On the publishing side, authors in the Macromedia Flash community are already starting to use blogs as tools to promote and support their books and programming services.
If you've ever sent a web-based greeting card, you'll find the process of setting up and posting your first blog entries just as easy. You choose among a variety of design themes with the click of a mouse. You can preview your choice and change or customize settings at any time. Although the free systems don't generally offer space to host images or other multimedia elements, with basic HTML skills you can embed web-based audio or video elements hosted on external servers.
Some of the advanced features that are found in blogging packages include the abilities to allow users to post comments in reply to entries, to add team-members with full editing privileges, and to add calendar-based automatic archiving systems.
Recent advances in the field include multimedia blogging:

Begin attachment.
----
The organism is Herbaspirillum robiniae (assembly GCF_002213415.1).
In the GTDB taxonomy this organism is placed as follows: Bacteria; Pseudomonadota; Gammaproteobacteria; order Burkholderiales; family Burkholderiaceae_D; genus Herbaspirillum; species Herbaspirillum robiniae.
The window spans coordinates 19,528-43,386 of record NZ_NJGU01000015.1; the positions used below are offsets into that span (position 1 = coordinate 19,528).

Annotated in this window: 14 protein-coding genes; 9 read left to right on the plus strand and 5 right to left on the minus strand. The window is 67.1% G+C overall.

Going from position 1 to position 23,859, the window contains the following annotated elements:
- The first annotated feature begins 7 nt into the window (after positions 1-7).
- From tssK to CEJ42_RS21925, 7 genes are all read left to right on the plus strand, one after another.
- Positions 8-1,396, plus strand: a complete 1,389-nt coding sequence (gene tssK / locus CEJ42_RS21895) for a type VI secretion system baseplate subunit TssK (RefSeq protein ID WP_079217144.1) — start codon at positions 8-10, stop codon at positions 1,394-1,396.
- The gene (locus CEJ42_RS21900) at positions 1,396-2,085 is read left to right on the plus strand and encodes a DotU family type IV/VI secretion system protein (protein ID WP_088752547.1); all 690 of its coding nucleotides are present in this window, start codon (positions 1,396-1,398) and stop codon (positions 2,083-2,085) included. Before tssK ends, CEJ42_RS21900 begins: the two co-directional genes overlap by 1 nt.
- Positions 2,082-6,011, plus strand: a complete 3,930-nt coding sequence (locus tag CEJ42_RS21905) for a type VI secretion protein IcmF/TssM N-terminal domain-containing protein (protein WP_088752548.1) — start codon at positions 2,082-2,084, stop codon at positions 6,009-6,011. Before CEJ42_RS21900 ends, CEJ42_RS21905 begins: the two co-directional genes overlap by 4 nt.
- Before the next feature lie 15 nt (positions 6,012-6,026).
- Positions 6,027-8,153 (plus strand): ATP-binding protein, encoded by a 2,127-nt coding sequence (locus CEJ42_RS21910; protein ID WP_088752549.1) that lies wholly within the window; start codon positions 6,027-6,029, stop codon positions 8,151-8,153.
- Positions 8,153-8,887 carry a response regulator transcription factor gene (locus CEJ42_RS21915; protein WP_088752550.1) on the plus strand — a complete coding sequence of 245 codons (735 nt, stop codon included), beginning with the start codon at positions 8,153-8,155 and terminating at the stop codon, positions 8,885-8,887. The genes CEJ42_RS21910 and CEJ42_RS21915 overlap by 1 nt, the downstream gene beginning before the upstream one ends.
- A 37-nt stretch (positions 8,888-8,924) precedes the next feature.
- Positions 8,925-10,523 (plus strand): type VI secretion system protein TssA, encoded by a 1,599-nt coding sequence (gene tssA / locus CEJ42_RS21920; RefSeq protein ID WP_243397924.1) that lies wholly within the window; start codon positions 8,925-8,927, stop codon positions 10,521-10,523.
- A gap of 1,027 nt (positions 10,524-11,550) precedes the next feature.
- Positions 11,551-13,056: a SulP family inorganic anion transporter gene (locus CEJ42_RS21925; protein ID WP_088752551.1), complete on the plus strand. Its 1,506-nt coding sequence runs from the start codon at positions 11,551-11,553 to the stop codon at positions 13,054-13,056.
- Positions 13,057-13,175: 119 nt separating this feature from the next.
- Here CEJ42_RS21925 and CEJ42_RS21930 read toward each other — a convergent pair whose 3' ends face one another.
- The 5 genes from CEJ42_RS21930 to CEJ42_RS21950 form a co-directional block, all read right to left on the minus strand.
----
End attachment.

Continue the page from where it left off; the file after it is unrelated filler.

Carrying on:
Audio-Blogging: read about it see/try an example requires Flash 6 (or better) Video-Blogging: read about it see/try an example requires Flash 6 (or better)
There is even a new service which promises to allow remote blogging by publishing via simple email messages. You can read about blogging via email.
Test Blog for TESL-EJ Column is the blog I set up while researching this topic. Please feel free to add your comments and suggestions on this article and the issue of blogging in TESL/TEFL there.
Choosing a Blogger for Students is an excellent review of several of the more popular free blogging software offerings.
Who Let the Blogs Out is a short article that focuses on the business and marketing aspects of blogging.
Microcontent News Articles provide links to articles about the blogging phenomenon and related resources.
The Google Categories Listings on Blogs provide links to all sorts of blogging resources.
It's hard for me to believe that I started editing this column over 6 years ago (in March 1996). Time sure flies On the Internet. While it is with mixed emotions that I resign from this position, I am very pleased to be leaving you in the capable hands of my successor, Vance Stevens.
Thanks very much to Maggie Sokolik and Tom Robb, editors of TESL-EJ, for all your support through the years.
© Copyright rests with authors. Please cite TESL-EJ appropriately.
Editor's Note: Dashed numbers in square brackets indicate the end of each page for purposes of citation.